25 km. further northeast, on the bank of the Ganges, is Risikesh, a very peaceful place famous for Yoga and meditation. Many foreigners interested in Yoga come here for long- term training. The Yoga courses offered are for beginners and advanced practitioners, but unfortunately, much of it is business minded, with little spiritual value. The best climates are from April to June and from September to November. Lately, due to global warming, winters here are less cold and one can also spend the winter without excessive discomfort.
Vrindavan and Surroundings
Vrindavan is a mystical place with many charming spots. It is situated 135 kin, south of Delhi, just off the DelhiMathura-Agra road that brings visitors to the Taj Mahal. Hardly any of the visitors to the Taj Mahal know about Vrindavan, because Vrindavan is not a tourist spot. But for one interested in spiritual progress and Bhakti Yoga, it is an extremely important place to visit. Vrindavan has around 5000 temples and Marty bathing places along the Yamuna River. Although Vrindavan is a small town with a population of about 100,000, its surroundings are sacred and worth a visit.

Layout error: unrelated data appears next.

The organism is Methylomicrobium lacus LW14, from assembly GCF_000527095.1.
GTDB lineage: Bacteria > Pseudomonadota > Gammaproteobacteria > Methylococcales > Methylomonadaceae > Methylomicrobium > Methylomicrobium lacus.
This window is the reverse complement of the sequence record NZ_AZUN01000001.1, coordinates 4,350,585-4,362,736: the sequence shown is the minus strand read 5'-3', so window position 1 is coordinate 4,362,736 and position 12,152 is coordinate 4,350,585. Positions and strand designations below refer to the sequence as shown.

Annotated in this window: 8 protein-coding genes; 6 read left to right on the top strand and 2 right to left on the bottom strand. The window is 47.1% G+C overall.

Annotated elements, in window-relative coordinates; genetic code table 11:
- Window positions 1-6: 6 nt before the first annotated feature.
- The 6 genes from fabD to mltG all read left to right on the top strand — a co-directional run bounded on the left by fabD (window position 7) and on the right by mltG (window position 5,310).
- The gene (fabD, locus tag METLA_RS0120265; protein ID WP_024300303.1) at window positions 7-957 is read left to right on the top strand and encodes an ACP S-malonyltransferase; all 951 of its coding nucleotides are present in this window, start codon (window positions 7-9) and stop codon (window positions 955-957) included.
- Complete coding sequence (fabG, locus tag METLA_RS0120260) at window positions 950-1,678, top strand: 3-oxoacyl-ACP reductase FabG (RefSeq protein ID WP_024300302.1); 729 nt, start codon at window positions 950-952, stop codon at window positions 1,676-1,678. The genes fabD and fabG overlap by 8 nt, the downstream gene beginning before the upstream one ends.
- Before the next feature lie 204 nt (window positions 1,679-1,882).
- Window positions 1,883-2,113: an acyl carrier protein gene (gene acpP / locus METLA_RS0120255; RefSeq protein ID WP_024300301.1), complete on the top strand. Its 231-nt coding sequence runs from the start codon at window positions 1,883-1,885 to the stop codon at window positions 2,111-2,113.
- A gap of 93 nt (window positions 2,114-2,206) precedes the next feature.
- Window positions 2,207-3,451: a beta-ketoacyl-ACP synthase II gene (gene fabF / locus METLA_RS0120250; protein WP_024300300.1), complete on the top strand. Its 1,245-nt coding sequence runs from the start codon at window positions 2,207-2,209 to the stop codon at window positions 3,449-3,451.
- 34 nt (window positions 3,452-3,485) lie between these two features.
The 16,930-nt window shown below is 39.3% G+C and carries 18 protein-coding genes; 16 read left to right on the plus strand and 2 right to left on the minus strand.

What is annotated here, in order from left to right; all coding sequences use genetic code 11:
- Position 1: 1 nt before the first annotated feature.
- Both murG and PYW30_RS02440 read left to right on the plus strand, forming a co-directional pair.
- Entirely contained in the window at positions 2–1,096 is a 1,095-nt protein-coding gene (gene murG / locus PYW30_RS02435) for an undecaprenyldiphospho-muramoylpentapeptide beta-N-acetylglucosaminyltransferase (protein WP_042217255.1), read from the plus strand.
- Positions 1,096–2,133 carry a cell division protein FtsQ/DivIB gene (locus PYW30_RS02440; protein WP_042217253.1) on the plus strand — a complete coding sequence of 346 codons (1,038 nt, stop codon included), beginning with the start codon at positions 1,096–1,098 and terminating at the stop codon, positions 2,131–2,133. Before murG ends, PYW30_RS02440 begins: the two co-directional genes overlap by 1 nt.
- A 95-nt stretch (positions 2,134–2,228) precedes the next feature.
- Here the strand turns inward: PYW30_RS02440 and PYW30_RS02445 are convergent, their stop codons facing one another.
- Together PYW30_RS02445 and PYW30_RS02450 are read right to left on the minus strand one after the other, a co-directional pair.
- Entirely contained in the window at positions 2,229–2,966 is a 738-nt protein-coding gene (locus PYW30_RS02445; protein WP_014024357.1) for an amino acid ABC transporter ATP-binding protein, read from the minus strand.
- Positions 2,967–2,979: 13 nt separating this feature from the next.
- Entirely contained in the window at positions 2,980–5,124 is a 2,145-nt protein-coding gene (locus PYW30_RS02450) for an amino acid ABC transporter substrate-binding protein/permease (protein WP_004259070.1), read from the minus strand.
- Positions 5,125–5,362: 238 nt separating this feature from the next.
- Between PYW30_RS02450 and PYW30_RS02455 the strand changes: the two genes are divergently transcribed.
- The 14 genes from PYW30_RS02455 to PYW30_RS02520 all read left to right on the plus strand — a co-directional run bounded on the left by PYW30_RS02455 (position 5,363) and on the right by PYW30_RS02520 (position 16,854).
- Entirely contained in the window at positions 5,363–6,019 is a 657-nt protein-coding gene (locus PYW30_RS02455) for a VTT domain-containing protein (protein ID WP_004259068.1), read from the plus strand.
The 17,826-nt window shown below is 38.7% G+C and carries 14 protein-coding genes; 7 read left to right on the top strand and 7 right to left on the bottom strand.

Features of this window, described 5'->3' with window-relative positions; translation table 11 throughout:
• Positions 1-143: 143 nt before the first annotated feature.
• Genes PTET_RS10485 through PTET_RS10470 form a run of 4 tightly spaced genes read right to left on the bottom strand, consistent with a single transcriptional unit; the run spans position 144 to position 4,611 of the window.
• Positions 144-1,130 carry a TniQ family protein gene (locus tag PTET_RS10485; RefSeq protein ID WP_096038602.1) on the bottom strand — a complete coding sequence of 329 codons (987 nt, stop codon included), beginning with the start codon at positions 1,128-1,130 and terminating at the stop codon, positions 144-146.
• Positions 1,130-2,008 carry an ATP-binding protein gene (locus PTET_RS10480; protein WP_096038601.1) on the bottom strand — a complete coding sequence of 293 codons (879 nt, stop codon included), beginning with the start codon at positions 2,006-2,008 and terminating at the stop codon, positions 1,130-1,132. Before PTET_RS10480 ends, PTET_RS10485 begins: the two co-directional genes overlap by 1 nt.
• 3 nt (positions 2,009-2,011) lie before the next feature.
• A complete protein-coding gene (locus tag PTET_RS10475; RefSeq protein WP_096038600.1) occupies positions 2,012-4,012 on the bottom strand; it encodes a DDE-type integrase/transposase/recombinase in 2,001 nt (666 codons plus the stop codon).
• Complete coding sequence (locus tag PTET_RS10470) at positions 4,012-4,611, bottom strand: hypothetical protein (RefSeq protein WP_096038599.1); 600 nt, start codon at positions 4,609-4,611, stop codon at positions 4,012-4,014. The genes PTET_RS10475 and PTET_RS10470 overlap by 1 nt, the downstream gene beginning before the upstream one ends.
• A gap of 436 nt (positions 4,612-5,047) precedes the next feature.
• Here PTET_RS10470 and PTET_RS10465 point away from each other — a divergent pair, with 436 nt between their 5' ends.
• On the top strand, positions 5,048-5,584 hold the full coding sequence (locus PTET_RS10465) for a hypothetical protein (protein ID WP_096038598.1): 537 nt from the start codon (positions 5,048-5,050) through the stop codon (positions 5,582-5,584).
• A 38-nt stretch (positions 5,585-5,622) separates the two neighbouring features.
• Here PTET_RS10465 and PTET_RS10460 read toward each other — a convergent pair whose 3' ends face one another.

Bodhgaya is the place where Gautama Buddha attained enlightenment. It is a sacred pilgrimage place for all the followers of Buddha. Bodhgaya is situated between Kolkata and Varanasi, about 450 km. West of Kolkata, 13km. next to the city of Gaya. In the area surrounding Bodhgaya are countless monasteries with monks from Japan, Burma, Bhutan, Sri L.anka, Vietnam, and China.
Mayapur is situated on the Ganges, 130 km. north of Kolkata. It is the birthplace of Caitanya Mahaprabhu, who appeared in 1486 A.D. to popularize Bhakti Yoga. The Mayapur area is very lush and its atmosphere is ideal atmosphere for spiritual activities. Daily, thousands of pilgrims, locals and foreigners alike, visit Mayapur. Mayapur is famous for its melodious kirtans (singings of mantras). Additionally, Yoga teachers from Europe and India run Yoga Guesthouses with high-class room facilities and intercontinental restaurants. The mood in Mayapur is non commercial and one easily experiences the spiritual world.